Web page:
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If you're writing an app for Windows 10 UWP, you can now use Microsoft .NET Native to AOT compile your app into native code.


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which is not a built-in module even in Node 6.3.0. Presumably you have installed it from npm using the -g flag to install it globally.


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I have been working on an open-source project named "MySafe" (https://github.com/serkan-ozal/mysafe) It basicly intercepts and monitors "Unsafe" calls. (In fact, it makes more than). With version 2.0, it can be useful for tracking and detecting "Unsafe" based native memory leaks. Demo code: https://github.com/serkan-ozal/mysafe/blob/master/src/test/java/tr/...


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Yes and no. You can probably compile Swift code to a static library today (.a file) and just use that like any static lib where the Objective-C code just acts as a bridge. Using Swift directly is problematic due to several factors: Currently we are still using an older version of xcode when building, we made an attempt at migrating to the latest but had a ...


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I think you have to keep your java argument's name in your Obj-C files. Otherwhise , it wouldn't be recognized as an implementation of NativeInterface. And it's simple to maintain the interface.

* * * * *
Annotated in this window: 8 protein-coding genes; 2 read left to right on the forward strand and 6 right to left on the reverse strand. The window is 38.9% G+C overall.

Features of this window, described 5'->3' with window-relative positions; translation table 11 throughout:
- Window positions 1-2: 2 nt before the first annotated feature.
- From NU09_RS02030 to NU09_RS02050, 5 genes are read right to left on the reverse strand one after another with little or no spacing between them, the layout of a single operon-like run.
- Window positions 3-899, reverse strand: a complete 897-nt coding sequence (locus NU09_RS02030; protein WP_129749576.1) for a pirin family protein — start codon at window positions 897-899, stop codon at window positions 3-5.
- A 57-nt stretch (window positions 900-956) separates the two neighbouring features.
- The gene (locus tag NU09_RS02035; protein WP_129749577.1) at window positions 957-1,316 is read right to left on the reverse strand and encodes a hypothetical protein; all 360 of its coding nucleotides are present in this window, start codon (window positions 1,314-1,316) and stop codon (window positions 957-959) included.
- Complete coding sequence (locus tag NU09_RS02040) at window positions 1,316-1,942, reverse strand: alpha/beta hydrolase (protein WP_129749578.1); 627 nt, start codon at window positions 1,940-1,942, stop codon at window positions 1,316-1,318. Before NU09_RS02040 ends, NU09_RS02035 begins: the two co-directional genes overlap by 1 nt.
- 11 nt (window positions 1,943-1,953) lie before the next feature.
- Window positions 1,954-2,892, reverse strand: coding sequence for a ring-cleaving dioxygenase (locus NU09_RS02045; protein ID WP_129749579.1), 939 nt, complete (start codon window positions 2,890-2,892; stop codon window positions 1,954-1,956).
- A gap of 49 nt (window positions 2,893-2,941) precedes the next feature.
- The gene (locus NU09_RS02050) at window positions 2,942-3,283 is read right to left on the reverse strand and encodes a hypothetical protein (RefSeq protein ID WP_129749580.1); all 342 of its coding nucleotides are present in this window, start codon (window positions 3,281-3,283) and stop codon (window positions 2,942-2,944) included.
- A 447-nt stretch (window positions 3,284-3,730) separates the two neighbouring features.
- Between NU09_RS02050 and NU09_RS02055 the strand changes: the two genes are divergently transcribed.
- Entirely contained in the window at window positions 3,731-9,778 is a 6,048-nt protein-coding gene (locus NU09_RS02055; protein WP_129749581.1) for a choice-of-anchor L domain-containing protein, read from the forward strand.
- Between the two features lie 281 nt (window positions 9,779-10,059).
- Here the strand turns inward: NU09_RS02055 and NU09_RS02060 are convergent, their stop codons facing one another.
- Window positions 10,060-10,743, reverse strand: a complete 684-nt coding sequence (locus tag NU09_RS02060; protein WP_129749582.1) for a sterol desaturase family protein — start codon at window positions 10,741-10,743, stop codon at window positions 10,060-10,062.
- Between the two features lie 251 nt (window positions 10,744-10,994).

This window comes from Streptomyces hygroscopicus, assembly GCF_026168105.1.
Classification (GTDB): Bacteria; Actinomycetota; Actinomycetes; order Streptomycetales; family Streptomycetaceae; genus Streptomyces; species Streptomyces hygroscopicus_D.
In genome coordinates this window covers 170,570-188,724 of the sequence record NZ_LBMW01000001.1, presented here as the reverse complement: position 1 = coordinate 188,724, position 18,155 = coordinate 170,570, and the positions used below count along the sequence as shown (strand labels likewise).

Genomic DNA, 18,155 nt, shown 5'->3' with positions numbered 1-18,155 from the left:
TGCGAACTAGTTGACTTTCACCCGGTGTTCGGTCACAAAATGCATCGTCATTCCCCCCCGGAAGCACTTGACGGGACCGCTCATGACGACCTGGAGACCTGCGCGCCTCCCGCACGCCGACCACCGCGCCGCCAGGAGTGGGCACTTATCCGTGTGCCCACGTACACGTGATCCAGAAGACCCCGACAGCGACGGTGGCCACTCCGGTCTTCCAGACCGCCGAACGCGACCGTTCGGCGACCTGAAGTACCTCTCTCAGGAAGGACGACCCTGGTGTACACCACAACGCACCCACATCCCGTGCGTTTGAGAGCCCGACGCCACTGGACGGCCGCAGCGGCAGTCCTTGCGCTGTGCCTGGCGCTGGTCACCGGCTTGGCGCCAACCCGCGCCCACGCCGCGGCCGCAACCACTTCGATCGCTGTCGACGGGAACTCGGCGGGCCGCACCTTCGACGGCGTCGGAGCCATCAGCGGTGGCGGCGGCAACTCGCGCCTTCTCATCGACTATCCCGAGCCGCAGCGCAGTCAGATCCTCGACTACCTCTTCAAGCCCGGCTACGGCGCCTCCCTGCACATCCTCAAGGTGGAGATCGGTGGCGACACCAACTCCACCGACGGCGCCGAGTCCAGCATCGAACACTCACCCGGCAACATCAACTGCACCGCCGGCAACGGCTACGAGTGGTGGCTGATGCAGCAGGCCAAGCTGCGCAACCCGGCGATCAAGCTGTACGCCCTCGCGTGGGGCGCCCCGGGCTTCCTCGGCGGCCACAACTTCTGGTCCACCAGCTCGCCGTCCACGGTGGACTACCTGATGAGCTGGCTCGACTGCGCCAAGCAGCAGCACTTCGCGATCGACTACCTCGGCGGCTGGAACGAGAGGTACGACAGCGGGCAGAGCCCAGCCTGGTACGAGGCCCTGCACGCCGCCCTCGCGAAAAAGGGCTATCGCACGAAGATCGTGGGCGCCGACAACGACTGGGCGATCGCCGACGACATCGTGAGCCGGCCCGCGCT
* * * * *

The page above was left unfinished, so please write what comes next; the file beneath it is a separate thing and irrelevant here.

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If you use call Vitamio.isInitialized(this); in MyApplication extend Application to initialize path of ****.so I hope this tip can help you to fix your problem


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Fortunately found a way. As .aar is itself a simple zip file with structure as specified here. What I did is "jar" all the .class files (inside proper package folder) into classes.jar, created an empty folder "res", put all .so files in jni folder (with proper architecture) and made a simple AndroidManifest.xml containing basic tags. Then I jar them into ...


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c++ is different from c so to make it work use env->NewStringUTF("Hy");



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